Migrating from WordPress to Ghost CMS

Looking for a CMS that could help me solve the technology problems that small and medium sized digital publishers have (at least in this region - Central and Eastern Europe) I stumbled upon Ghost CMS, an open source, adaptable platform aiming to power the modern online publications.

I decided to play with it for a while and see how it can serve my needs, and in the process I liked it quite a lot for its simplicity and beauty, but also for its performance and loading speed. Thus, I decided to try it out in a live environment to force myself to use it hands on because I believe that's how you best learn a new technology.

First, I manually (copy/pasted content) migrated my Romanian language blog from WordPress to Ghost and then I decided to try the official WordPress2Ghost migration plugin to migrate this blog and its about 150 posts, even though I was a bit worried by the fact that the plugin hasn't been updated in more than 2 years.

I followed the official Ghost documentation for this process and managed to migrate all the content from WordPress to Ghost, albeit with a few hiccups that I had to take care of with the help of Google search. I provided my feedback to the Ghost team and I've been positively impressed by their reaction and quick update of the documentation page to provide some of the details that I initially missed in my migration process.

I will not go through the details of installing Ghost, but you can check out the tutorials on the official Ghost support page (which is a bit confusing to navigate if you ask me, but once you get the hang of where the articles are, they are well inter-connected).

However, if you're not a techy person, I recommend you register for the 14 days trial (and test this migration process for yourself) and, if you like the Ghost digital publishing platform, use their hosted GhostPRO service.

So, assuming you already have a WordPress blog, just go ahead and install the Ghost export plugin as indicated in the Ghost migration tutorial. I have done this and managed to export and download my exported .json file without any issues.

Going through the file preparation steps, I realized I couldn't just simply replace "/wp-content/uploads/" with "/content/images/" as I had to cater for the escape characters needed for the special characters (such as "/") in the .json file as well.

Since the new Ghost installation and my former WordPress blog were on the same server, for me it was easy to just copy the image files from one folder to another with cp -Rv /path/to/wp-content/uploads/* /path/to/content/images/.

Since I already had the destination Ghost installation prepared I went into the Ghost admin interface, chose the Settings -> Labs menu option, chose the exported and prepared .json file and hit the Import button. After a few seconds, the WordPress blog posts were imported as stories into Ghost.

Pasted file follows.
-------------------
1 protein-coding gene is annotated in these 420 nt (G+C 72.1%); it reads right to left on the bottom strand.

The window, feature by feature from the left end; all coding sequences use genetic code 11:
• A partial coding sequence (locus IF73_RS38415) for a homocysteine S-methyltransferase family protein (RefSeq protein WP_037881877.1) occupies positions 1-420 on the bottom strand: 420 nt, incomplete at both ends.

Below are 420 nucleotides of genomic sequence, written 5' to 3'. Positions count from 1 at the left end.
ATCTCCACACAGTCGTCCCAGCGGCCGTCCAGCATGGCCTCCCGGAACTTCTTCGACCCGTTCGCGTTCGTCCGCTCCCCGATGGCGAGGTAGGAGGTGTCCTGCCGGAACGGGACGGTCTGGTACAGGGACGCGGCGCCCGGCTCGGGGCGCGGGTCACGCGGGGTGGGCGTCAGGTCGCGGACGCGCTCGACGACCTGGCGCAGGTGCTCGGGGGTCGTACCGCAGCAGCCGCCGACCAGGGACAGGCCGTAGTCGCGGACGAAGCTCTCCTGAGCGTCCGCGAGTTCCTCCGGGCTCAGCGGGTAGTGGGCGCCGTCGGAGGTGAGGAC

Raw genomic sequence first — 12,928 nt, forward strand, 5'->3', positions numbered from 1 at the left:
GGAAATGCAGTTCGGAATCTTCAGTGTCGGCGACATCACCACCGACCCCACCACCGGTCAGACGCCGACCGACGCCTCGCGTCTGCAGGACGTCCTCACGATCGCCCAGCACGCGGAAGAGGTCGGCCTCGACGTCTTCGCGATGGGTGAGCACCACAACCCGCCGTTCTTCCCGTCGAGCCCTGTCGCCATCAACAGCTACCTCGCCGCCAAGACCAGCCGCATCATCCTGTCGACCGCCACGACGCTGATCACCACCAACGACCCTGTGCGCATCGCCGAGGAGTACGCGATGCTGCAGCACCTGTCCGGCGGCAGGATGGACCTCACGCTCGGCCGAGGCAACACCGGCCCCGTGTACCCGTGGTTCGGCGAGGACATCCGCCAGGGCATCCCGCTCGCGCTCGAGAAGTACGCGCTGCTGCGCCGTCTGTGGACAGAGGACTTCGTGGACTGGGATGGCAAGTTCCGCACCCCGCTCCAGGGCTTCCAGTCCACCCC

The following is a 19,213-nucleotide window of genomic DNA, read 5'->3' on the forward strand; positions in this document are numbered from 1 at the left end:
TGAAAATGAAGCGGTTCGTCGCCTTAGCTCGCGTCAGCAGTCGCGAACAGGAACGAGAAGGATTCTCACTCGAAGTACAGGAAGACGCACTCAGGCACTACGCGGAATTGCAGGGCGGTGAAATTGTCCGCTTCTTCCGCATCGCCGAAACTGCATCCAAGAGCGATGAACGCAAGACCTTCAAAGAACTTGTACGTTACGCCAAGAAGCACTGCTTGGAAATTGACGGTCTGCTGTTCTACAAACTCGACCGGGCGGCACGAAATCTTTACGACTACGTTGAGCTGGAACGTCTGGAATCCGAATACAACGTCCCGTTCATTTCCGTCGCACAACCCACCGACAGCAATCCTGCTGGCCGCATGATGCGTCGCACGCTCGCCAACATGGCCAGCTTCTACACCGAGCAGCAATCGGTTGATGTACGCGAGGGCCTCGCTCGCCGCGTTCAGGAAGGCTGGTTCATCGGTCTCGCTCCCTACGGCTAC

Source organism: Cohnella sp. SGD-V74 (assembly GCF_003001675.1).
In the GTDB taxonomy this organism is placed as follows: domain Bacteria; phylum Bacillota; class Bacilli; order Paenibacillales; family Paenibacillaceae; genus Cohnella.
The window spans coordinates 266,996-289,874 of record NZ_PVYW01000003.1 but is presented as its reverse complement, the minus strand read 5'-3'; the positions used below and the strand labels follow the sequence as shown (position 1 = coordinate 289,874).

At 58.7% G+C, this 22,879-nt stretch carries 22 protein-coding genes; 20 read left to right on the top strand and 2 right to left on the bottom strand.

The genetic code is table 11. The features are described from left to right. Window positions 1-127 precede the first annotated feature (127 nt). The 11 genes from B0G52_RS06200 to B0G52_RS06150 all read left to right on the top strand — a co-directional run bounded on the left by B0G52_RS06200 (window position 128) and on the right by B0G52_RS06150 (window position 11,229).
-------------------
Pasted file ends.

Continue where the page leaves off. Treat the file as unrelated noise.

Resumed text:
The main issue I ran into after the import was the problem or reassigning tags to stories, as Ghost has only a system of tags to categorize content, while WordPress uses both tags as well as standard content categories. I had to do some wizardry to delete all tags, something that's not recommended for you to try at home. For those who know a bit of SQL it involved this query: DELETE FROM tags WHERE id NOT IN (SELECT tag_id FROM posts_tags);.

Since there were several times more tags than stories, I decided to remove tags from each article and then use the above mentioned SQL query to bulk delete them (a feature that I hope Ghost CMS will implement in the near future to make this migration process easier for non technical users).

I then recreated the main categories within which I wanted to structure my content (to also use them as navigation menu) and reassigned stories to each one of them. However, since the WordPress structure was more complex (more categories there), I also had to import a .json redirect file to redirect former categories to the newer, more generic ones.

After solving the content import issues, I went on to buy a theme from the Ghost marketplace, installed it easily and then spent some more time fiddling with the theme files on the server (again, not a recommended activity, this should rather be done by downloading the theme, modifying it on your computer via a text editor and then uploading it again through the admin interface) to customize several aspects of it.

After a few hours of problem solving I finally had my new Ghost blog up and running. I hope that this will be a long and beautiful friendship :) as I plan to learn more about the platform and see if it can grow to become in the near future a better CMS than WordPress.

PS: Because I am a big fan of open source technology and I like to give back whenever I can, I spent a few minutes translating WorldCasper, the official international theme for Ghost CMS, by submitting a GitHub pull request, which was approved and incorporated into the official project.

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